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ALBANY, NY - State Senator George Onorato (D-Queens), the chairman of the New York State Senate Standing Committee on Labor, today took issue with the recent decision by the New York State Workers’ Compensation Board to move forward with a digital-audio recording pilot program in violation of state law. Under the plan, the Board is seeking to replace stenographers with recording equipment at some workers’ compensation hearings – a move the Senator contends is not authorized by law, will jeopardize the accuracy of transcripts, and will otherwise compromise workers’ compensation proceedings.
“State workers’ compensation law clearly requires the use of stenographers to record and transcribe the minutes of workers’ compensation hearings and to certify the accuracy of the transcripts,” said Senator Onorato. “Unless the Legislature decides to change this law, which it has not, the Workers’ Compensation Board is left without the legal authority to replace stenographers with recording equipment.” The
lawmaker also noted that past Executive Budget proposals to implement this program have been rejected by the Legislature.
Last October, the Senate Labor Committee held a public hearing to review the digital-audio recording proposal and to hear testimony from a variety of interested parties. “At the hearing, the Workers’ Compensation Board Chairman claimed that the program was being contemplated to address a purported lack of available court reporters, and to possibly provide cost savings to the state,” Senator Onorato said. “However, given that there is an expanding pool of court reporters in
, and given that no real cost savings information was supplied at or after the hearing by either the Board Chairman or two recording company representatives bidding for the project, these claims do not seem to be supported by the facts.” He further noted that, unlike most other state agencies, the Workers’ Compensation Board is primarily funded through assessments on employers. At the hearing, attorneys for employers and insurance carriers, as well as injured workers, uniformly objected to the use of these funds to record hearings by digital-audio recording systems rather than live stenographers.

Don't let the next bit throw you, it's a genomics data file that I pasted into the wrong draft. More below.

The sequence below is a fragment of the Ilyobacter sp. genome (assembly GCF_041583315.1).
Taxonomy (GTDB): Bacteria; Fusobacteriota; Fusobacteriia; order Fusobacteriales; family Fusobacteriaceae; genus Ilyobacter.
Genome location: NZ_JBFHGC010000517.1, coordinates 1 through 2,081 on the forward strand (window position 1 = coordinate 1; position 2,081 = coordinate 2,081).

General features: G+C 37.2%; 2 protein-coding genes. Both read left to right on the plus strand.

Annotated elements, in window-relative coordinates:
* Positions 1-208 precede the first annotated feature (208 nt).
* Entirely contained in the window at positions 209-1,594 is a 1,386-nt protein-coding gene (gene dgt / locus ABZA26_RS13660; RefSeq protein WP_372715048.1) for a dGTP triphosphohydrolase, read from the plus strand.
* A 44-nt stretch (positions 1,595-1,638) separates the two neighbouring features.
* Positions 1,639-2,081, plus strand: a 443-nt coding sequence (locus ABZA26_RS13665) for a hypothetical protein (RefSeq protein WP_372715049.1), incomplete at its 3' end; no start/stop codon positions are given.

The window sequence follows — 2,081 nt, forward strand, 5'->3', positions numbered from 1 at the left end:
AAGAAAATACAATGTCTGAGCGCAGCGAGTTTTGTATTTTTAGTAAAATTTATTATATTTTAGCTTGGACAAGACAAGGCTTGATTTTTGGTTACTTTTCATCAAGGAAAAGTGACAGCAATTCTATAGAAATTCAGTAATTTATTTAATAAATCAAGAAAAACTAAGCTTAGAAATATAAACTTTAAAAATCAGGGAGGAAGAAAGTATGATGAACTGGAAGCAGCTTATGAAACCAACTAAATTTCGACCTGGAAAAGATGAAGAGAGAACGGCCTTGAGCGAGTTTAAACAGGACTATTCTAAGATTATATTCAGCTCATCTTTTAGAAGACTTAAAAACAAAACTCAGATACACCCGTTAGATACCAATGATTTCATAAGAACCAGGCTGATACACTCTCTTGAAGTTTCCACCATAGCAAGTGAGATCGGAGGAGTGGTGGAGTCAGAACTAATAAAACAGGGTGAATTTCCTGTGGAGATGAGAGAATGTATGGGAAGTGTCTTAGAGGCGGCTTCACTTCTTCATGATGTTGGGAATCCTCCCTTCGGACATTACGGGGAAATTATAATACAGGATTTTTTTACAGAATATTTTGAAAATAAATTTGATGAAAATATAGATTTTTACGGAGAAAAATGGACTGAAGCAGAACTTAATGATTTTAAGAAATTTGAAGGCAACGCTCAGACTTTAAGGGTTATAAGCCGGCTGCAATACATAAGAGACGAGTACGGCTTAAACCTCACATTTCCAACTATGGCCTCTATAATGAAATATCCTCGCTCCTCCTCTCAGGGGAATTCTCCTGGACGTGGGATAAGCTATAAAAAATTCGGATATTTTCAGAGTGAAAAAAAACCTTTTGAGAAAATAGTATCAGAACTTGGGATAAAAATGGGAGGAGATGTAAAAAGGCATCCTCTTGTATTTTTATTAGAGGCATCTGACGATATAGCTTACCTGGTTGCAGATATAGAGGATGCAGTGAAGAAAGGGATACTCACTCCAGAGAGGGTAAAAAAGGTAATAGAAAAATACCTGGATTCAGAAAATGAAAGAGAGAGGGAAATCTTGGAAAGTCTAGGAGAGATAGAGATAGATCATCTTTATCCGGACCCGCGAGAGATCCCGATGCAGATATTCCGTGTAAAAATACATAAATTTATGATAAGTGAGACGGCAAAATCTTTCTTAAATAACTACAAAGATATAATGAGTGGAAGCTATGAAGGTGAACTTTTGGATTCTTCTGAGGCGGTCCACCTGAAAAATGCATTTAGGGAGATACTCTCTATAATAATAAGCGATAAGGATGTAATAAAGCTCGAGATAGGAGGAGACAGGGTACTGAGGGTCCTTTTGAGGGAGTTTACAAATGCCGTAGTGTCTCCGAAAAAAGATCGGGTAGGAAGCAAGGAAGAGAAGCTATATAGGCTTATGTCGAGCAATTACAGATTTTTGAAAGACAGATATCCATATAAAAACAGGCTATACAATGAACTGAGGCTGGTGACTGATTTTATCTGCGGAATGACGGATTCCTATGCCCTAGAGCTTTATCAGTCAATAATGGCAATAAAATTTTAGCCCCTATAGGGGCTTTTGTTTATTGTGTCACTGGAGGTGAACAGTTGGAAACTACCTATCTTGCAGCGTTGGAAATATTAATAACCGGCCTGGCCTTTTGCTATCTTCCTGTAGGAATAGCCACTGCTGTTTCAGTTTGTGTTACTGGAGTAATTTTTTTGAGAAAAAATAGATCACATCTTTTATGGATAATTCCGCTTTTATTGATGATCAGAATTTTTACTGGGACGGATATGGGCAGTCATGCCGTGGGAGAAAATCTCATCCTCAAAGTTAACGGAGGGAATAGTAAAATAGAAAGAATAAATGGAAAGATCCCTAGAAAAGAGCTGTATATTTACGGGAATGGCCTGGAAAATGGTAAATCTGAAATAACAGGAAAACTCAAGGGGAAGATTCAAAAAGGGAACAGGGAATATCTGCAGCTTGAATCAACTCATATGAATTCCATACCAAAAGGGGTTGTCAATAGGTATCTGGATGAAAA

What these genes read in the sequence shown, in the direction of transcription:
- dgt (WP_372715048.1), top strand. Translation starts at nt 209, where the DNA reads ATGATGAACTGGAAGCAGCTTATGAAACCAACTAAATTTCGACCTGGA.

Witnesses who spoke in opposition to the pilot program cited the malfunctioning of electronic recording systems in other jurisdictions, mistrials that have occurred in other states as a result of missing recording testimony, and the inability of machines to accurately record concurrent speakers or dialects or to accurately transcribe inaudible testimony. Opponents included representatives of injured workers, insurance carriers, employers, judges and court reporters. Other than the Workers’ Compensation Board Chairman, the only other witnesses who testified in favor of the program were representatives of two of the companies who made presentations to the Board last year in hopes of winning the digital-audio recording contract.
“Last month, the Workers’ Compensation Board signed a three-year contract to move forward with a program that is both in violation of existing state law and that will further compromise the operation of a workers’ compensation system that is already fraught with severe delays and many other serious problems,” said Senator Onorato. “I will continue to oppose this program and fight to protect the integrity of
’s workers’ compensation hearing system for workers, employers and all parties who testify in hearings before the Board. Injured workers, who are already facing difficult economic circumstances when they enter the court room, deserve nothing less.”
Source: State Senator George Onorato, Chairman, New York State Senate Committee on Labor